The launches were the latest setback for dovish South Korean President Moon Jae-in, who despite the North’s indifference has repeatedly pleaded for reviving inter-Korean engagement. In a speech on Sunday marking the 101th anniversary of a major uprising against Japanese colonial rule, Moon called for cooperation between the Koreas to fight infectious disease amid the COVID-19 outbreak in Asia.

Amid the deadlock in larger nuclear negotiations with the Trump administration, Kim has suspended virtually all cooperation with South Korea in past months while demanding that Seoul defies U.S.-led international sanctions and restart inter-Korean economic projects that would jolt the North’s broken economy.

North Korea has yet to confirm any COVID-19 cases, although state media have hinted that an uncertain number of people have been quarantined after exhibiting symptoms. North Korea has shut down nearly all cross-border traffic, banned tourists, intensified screening at entry points and mobilized tens of thousands of health workers to monitor residents and isolate those with symptoms. South Korea last month withdrew dozens of officials from an inter-Korean liaison office in Kaesong after North Korea insisted on closing it until the epidemic is controlled.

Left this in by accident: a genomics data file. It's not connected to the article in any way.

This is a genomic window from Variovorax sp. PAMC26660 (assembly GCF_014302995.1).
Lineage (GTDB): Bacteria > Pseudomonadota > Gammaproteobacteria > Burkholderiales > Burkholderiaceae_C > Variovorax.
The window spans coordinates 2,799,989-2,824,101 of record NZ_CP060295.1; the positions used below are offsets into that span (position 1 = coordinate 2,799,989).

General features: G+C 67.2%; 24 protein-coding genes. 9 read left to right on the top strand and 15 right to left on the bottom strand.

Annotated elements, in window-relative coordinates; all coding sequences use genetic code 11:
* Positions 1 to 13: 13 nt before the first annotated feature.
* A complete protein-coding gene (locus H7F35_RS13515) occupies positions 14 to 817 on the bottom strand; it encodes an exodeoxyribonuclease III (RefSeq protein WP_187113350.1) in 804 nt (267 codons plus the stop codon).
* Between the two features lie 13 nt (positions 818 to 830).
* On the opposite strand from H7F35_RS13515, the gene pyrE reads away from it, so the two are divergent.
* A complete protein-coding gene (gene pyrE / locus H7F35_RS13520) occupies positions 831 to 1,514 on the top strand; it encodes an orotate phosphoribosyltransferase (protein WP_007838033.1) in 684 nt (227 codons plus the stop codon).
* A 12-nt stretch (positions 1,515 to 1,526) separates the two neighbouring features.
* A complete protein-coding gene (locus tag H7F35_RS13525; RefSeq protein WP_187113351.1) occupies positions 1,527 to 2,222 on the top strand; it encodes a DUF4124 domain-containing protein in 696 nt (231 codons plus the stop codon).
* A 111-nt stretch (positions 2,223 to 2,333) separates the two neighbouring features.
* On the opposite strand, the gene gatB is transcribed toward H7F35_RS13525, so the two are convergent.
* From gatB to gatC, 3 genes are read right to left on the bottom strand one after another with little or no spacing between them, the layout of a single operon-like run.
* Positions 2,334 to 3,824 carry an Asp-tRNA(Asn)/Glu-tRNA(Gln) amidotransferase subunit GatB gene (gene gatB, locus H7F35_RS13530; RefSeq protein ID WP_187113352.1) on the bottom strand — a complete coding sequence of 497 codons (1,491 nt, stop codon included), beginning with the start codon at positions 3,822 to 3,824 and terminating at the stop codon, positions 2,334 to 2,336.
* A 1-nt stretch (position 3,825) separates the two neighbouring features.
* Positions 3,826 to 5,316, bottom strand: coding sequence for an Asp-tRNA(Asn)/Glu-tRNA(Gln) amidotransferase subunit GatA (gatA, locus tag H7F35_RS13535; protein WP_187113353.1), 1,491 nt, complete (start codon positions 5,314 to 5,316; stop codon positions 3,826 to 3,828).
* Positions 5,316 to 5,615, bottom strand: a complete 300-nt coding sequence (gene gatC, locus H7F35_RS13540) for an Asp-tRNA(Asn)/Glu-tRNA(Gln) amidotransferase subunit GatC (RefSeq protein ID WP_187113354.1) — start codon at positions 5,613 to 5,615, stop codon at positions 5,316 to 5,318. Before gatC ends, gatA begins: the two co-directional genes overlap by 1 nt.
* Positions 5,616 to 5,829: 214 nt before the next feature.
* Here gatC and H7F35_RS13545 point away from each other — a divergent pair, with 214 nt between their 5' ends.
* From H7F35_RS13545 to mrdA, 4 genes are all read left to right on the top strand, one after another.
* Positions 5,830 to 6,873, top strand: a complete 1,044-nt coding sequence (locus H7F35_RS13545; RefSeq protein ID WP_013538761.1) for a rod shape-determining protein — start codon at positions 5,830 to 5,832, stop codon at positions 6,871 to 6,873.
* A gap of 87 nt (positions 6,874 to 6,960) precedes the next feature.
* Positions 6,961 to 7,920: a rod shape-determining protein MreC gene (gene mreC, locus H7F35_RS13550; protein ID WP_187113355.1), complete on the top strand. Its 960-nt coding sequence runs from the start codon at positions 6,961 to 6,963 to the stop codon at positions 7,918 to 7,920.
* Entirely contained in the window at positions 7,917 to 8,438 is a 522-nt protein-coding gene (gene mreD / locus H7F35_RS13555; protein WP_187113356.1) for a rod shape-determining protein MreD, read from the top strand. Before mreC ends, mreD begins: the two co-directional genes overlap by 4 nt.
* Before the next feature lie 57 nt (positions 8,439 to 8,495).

Kim and President Donald Trump met three times since embarking on their high-stakes nuclear diplomacy in 2018, but negotiations have faltered since their second summit last February in Vietnam, where the Americans rejected North Korean demands for major sanctions relief in exchange for a partial surrender of its nuclear capability.

Following the collapse in Hanoi, the North ended a 17-month pause in ballistic activity and conducted at least 13 rounds of weapons launches last year, using the standstill in talks to expand its military capabilities.

Those weapons included road-mobile, solid-fuel missiles designed to beat missile defense systems and a developmental midrange missile that could eventually be launched from submarines, potentially strengthening the North’s ability to strike targets in South Korea and Japan, including U.S. bases there.

The North in December said it conducted two “crucial” tests at a long-range rocket facility that would strengthen its nuclear deterrent, prompting speculation that it’s developing a new ICBM or preparing a satellite launch that would further advanced its long-range missile technology.

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Associated Press writer Mari Yamaguchi contributed to the report from Tokyo.